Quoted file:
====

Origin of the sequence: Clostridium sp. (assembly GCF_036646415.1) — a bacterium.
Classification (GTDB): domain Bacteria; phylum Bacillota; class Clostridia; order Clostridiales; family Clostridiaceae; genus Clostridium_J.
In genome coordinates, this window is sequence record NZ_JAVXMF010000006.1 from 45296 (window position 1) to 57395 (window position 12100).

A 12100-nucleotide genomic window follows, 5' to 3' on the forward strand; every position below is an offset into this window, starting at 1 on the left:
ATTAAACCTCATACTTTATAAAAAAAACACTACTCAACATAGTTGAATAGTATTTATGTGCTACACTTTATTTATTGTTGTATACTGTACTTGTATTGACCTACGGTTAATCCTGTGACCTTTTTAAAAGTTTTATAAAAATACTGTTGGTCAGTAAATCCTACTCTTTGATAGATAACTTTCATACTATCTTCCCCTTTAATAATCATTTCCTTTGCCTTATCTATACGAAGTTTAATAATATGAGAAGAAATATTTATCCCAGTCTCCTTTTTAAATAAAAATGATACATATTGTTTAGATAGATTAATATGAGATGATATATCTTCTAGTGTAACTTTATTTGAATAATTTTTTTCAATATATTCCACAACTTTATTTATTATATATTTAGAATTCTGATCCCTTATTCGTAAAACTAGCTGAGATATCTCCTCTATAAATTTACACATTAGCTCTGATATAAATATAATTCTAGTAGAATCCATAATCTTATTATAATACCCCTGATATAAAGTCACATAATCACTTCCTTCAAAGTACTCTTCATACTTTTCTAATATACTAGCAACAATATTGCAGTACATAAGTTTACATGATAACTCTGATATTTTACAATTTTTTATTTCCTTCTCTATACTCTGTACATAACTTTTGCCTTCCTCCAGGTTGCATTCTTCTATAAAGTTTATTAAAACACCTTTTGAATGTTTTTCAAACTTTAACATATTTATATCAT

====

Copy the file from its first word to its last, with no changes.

Origin of the sequence: Clostridium sp. (assembly GCF_036646415.1) — a bacterium.
Classification (GTDB): domain Bacteria; phylum Bacillota; class Clostridia; order Clostridiales; family Clostridiaceae; genus Clostridium_J.
In genome coordinates, this window is sequence record NZ_JAVXMF010000006.1 from 45296 (window position 1) to 57395 (window position 12100).

A 12100-nucleotide genomic window follows, 5' to 3' on the forward strand; every position below is an offset into this window, starting at 1 on the left:
ATTAAACCTCATACTTTATAAAAAAAACACTACTCAACATAGTTGAATAGTATTTATGTGCTACACTTTATTTATTGTTGTATACTGTACTTGTATTGACCTACGGTTAATCCTGTGACCTTTTTAAAAGTTTTATAAAAATACTGTTGGTCAGTAAATCCTACTCTTTGATAGATAACTTTCATACTATCTTCCCCTTTAATAATCATTTCCTTTGCCTTATCTATACGAAGTTTAATAATATGAGAAGAAATATTTATCCCAGTCTCCTTTTTAAATAAAAATGATACATATTGTTTAGATAGATTAATATGAGATGATATATCTTCTAGTGTAACTTTATTTGAATAATTTTTTTCAATATATTCCACAACTTTATTTATTATATATTTAGAATTCTGATCCCTTATTCGTAAAACTAGCTGAGATATCTCCTCTATAAATTTACACATTAGCTCTGATATAAATATAATTCTAGTAGAATCCATAATCTTATTATAATACCCCTGATATAAAGTCACATAATCACTTCCTTCAAAGTACTCTTCATACTTTTCTAATATACTAGCAACAATATTGCAGTACATAAGTTTACATGATAACTCTGATATTTTACAATTTTTTATTTCCTTCTCTATACTCTGTACATAACTTTTGCCTTCCTCCAGGTTGCATTCTTCTATAAAGTTTATTAAAACACCTTTTGAATGTTTTTCAAACTTTAACATATTTATATCAT